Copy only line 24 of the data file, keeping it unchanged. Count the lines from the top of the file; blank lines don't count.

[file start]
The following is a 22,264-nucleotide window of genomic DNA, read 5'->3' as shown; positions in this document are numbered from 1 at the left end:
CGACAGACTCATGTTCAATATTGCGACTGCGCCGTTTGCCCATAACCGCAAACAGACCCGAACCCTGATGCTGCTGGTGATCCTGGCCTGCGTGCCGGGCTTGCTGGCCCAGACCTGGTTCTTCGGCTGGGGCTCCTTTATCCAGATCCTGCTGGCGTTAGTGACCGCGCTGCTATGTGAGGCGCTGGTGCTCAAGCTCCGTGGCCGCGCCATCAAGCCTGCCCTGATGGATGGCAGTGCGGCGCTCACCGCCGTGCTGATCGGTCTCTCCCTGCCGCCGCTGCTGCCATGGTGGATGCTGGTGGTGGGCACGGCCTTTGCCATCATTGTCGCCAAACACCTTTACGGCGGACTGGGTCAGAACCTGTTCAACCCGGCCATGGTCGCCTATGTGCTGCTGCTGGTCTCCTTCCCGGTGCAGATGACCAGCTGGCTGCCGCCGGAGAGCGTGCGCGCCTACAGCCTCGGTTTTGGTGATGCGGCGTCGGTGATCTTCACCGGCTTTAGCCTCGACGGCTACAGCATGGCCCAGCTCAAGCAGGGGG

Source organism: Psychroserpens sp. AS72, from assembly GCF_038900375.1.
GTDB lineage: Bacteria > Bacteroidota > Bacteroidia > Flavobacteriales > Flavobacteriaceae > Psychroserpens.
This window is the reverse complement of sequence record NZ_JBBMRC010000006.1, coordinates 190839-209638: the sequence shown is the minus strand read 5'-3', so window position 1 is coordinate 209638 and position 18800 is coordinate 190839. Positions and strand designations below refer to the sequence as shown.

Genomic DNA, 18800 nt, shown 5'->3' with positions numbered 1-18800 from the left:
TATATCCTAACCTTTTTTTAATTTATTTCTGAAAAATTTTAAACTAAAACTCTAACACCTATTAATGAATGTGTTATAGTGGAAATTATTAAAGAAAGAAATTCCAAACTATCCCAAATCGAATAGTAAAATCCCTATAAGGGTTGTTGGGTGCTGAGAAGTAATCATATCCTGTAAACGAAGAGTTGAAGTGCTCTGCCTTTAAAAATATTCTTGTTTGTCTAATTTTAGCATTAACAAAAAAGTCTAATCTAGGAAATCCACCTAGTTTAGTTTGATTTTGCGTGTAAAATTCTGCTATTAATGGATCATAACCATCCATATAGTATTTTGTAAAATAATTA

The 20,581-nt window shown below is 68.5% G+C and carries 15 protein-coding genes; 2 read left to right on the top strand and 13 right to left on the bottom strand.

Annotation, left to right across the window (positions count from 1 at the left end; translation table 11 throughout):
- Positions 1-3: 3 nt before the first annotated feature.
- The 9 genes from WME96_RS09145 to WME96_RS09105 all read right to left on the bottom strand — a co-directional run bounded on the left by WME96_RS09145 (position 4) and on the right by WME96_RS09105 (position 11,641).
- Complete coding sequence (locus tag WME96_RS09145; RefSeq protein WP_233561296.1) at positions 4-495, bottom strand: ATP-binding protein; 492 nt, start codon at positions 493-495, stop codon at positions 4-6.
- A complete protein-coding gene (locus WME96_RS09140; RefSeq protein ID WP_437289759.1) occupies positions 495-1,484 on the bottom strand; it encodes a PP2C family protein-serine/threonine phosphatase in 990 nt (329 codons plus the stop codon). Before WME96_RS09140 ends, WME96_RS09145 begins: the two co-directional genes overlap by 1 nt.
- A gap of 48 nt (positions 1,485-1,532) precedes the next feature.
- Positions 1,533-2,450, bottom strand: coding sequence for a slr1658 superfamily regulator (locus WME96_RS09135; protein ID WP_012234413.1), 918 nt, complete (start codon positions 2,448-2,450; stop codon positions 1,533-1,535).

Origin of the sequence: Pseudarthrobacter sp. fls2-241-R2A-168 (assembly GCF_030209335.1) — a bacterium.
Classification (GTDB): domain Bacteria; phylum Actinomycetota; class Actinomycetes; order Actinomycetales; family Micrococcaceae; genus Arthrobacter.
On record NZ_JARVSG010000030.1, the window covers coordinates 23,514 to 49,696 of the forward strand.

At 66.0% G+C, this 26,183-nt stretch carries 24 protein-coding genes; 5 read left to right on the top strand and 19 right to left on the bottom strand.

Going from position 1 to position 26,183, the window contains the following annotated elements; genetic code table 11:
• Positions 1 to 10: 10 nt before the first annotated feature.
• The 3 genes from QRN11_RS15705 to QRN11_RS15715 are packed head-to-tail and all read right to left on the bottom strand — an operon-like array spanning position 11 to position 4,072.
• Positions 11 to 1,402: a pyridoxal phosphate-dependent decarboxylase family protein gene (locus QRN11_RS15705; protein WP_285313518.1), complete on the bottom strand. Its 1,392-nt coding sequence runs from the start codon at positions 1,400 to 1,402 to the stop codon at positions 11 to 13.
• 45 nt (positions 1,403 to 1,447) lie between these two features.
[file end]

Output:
• 45 nt (positions 1,403 to 1,447) lie between these two features.